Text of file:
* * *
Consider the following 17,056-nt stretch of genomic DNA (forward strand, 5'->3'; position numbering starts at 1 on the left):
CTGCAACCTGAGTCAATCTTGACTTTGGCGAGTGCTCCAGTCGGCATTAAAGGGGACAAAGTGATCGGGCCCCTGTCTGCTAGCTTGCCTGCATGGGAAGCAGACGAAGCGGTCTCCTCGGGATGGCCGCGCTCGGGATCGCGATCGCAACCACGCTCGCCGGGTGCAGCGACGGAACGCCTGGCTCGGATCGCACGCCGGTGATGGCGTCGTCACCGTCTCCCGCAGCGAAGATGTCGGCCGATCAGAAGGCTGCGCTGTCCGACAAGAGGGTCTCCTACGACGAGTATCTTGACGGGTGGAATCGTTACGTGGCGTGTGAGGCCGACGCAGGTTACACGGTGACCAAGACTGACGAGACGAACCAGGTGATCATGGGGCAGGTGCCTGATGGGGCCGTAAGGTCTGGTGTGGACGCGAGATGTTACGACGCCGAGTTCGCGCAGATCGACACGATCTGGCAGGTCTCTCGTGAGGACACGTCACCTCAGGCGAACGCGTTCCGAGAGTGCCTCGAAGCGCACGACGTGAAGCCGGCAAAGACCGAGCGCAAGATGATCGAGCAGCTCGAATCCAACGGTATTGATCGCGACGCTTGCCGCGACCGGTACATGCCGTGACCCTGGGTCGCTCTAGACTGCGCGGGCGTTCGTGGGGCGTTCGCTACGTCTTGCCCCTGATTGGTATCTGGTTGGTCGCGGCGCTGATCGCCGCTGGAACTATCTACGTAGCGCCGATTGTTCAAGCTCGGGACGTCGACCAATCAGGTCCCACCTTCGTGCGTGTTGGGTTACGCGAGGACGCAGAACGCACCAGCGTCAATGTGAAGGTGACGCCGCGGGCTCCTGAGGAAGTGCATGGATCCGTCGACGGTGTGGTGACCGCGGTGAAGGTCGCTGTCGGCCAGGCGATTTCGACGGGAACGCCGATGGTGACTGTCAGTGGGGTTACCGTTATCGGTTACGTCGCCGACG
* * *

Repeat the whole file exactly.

Consider the following 17,056-nt stretch of genomic DNA (forward strand, 5'->3'; position numbering starts at 1 on the left):
CTGCAACCTGAGTCAATCTTGACTTTGGCGAGTGCTCCAGTCGGCATTAAAGGGGACAAAGTGATCGGGCCCCTGTCTGCTAGCTTGCCTGCATGGGAAGCAGACGAAGCGGTCTCCTCGGGATGGCCGCGCTCGGGATCGCGATCGCAACCACGCTCGCCGGGTGCAGCGACGGAACGCCTGGCTCGGATCGCACGCCGGTGATGGCGTCGTCACCGTCTCCCGCAGCGAAGATGTCGGCCGATCAGAAGGCTGCGCTGTCCGACAAGAGGGTCTCCTACGACGAGTATCTTGACGGGTGGAATCGTTACGTGGCGTGTGAGGCCGACGCAGGTTACACGGTGACCAAGACTGACGAGACGAACCAGGTGATCATGGGGCAGGTGCCTGATGGGGCCGTAAGGTCTGGTGTGGACGCGAGATGTTACGACGCCGAGTTCGCGCAGATCGACACGATCTGGCAGGTCTCTCGTGAGGACACGTCACCTCAGGCGAACGCGTTCCGAGAGTGCCTCGAAGCGCACGACGTGAAGCCGGCAAAGACCGAGCGCAAGATGATCGAGCAGCTCGAATCCAACGGTATTGATCGCGACGCTTGCCGCGACCGGTACATGCCGTGACCCTGGGTCGCTCTAGACTGCGCGGGCGTTCGTGGGGCGTTCGCTACGTCTTGCCCCTGATTGGTATCTGGTTGGTCGCGGCGCTGATCGCCGCTGGAACTATCTACGTAGCGCCGATTGTTCAAGCTCGGGACGTCGACCAATCAGGTCCCACCTTCGTGCGTGTTGGGTTACGCGAGGACGCAGAACGCACCAGCGTCAATGTGAAGGTGACGCCGCGGGCTCCTGAGGAAGTGCATGGATCCGTCGACGGTGTGGTGACCGCGGTGAAGGTCGCTGTCGGCCAGGCGATTTCGACGGGAACGCCGATGGTGACTGTCAGTGGGGTTACCGTTATCGGTTACGTCGCCGACG